This past week, Iowa Governor Terry Branstad signed a proclamation that calls on all Iowans to embrace Christianity according to a specific Bible verse:
if my people, who are called by my name, will humble themselves and pray and seek my face and turn from their wicked ways, then I will hear from heaven, and I will forgive their sin and will heal their land.
(Incidentally, 2 Chronicles 7:5 involves the gruesome slaughter of 142,000 animals, and 2 Chronicles 7:19-22 involves God telling us how he’s going to destroy a temple if people don’t embrace him… but, you know, Free Will something something. Let’s just ignore all that and focus on the single passage.)
This proclamation was for Jesus Followers, by Jesus Followers. And if you don’t follow Jesus, well, you damn well better start. Just look at the requesting group’s website if you dare… it tells you how, for the sake of our nation, we must come together to honor the Christian God.
Governor Branstad could’ve saved time by just turning to the TV cameras and saying, “Hey, Jews, Muslims, Atheists, Hindus, and all other non-Christians: Screw you.”
Instead, he used slightly more positive language in the actual proclamation:
NOW, THEREFORE, I, Terry E Branstad, as Governor of the State of Iowa, do hereby invite all Iowans who choose to join in the thoughtful prayer and humble repentance according to II Chronicles 7:14 in favor of our state and nation to come together on July 14, 2014.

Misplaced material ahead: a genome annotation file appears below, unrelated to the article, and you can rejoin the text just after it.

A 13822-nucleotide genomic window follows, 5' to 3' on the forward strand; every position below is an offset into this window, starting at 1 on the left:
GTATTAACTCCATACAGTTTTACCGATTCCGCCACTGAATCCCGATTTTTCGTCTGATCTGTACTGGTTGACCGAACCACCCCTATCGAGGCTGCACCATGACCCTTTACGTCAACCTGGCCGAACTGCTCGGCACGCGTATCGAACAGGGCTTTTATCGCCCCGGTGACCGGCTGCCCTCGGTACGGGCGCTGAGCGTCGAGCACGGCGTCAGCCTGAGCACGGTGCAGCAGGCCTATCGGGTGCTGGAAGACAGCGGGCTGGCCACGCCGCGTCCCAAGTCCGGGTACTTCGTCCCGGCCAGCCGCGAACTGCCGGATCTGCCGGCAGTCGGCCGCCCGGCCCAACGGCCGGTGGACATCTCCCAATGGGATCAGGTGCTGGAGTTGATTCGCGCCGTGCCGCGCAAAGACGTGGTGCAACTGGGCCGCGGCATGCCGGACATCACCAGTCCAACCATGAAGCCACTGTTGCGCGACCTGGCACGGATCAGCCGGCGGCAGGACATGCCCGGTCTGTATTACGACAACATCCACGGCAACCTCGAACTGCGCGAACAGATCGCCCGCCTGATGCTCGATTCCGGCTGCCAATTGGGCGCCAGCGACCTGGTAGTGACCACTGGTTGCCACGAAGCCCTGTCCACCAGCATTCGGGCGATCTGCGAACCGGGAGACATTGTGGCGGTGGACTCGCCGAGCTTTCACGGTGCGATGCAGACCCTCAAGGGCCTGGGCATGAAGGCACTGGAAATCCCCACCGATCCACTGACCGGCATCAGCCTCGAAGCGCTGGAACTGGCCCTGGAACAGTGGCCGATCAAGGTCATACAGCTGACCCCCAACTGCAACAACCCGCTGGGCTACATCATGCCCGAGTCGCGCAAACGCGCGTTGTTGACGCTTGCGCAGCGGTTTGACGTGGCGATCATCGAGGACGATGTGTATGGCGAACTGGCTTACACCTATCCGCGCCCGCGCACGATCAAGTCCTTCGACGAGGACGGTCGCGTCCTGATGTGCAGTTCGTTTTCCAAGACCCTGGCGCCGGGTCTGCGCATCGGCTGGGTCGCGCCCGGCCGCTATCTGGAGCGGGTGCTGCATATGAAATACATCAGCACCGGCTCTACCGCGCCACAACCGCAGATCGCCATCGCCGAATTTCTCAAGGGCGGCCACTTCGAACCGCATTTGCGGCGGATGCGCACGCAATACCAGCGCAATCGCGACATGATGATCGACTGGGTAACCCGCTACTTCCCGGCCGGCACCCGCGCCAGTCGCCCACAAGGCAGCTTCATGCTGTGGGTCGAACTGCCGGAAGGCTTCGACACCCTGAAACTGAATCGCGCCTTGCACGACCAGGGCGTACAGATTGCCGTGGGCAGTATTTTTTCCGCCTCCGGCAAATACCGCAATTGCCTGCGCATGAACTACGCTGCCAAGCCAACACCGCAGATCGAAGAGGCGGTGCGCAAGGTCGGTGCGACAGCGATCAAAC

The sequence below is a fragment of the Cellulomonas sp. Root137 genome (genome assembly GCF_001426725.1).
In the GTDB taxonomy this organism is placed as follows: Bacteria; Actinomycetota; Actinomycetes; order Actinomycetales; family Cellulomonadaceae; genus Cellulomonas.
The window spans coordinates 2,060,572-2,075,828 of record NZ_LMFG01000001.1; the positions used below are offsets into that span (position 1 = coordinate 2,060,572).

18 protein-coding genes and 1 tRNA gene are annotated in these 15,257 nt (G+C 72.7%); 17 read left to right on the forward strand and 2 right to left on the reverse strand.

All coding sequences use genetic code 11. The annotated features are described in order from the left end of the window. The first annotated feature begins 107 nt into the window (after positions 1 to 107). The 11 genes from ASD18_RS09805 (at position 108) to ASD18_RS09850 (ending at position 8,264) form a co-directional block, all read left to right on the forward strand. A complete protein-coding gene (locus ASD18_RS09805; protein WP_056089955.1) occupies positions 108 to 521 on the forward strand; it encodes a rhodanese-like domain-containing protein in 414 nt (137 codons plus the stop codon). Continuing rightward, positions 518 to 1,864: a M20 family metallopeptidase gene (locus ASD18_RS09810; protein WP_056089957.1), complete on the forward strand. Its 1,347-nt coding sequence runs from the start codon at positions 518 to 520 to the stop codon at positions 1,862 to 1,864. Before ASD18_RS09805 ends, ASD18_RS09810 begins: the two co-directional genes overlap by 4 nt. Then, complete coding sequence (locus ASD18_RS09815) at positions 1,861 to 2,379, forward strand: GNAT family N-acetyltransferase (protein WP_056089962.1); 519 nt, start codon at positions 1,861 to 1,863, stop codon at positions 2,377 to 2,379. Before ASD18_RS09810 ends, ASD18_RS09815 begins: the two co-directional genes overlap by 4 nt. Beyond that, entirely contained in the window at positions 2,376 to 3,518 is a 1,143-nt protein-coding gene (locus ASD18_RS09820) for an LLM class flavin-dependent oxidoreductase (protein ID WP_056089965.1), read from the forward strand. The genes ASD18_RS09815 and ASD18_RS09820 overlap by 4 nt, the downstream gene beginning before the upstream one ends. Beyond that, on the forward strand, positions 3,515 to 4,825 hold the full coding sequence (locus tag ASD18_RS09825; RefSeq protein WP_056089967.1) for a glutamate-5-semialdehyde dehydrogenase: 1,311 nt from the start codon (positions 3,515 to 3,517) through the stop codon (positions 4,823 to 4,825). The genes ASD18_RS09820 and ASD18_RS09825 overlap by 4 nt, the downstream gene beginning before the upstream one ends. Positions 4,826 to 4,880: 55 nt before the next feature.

For the sake of argument, haven’t governors and mayors signed proclamations for secular events like the Day of Reason or Darwin Day? Absolutely. Last December, the governor of Massachusetts even signed a proclamation marking Humanist Community Day. I would argue, however, that all these proclamations are not equivalent. The Humanist Community Day proclamation referenced a specific group and specific event — it never suggested all citizens should embrace Humanism. The other kinds of proclamations honored things like science and critical thinking which apply to everybody, even if everybody isn’t non-religious. I would be opposed to any government-endorsed proclamation that encouraged citizens to shed their faith for the betterment of the nation.
But adopting Christianity for the same reason? I guess that’s perfectly fine. The proclamation Branstad signed invites all Iowans to turn from their “wicked ways” (if you read the Bible verse, anyway) and embrace Christianity as the Good Book dictates.
No governor who truly cares about unifying his/her state would have signed this. So it’s hardly surprising that a Republican governor finally did.
Note: The proclamation refers to John Hancock as “President.” As Jeremy Hooper points out, that’s presumably a reference to his role in the Second Continental Congress… but very confusing nonetheless. Also, it refers to a proclamation honoring God that President George Washington made on October 17, 1789. Actually, that “Thanksgiving Proclamation” was signed on October 3 of that year. But why proofread when you have Jesus on your side?
(via AKSARBENT. Thanks to Richard for the link)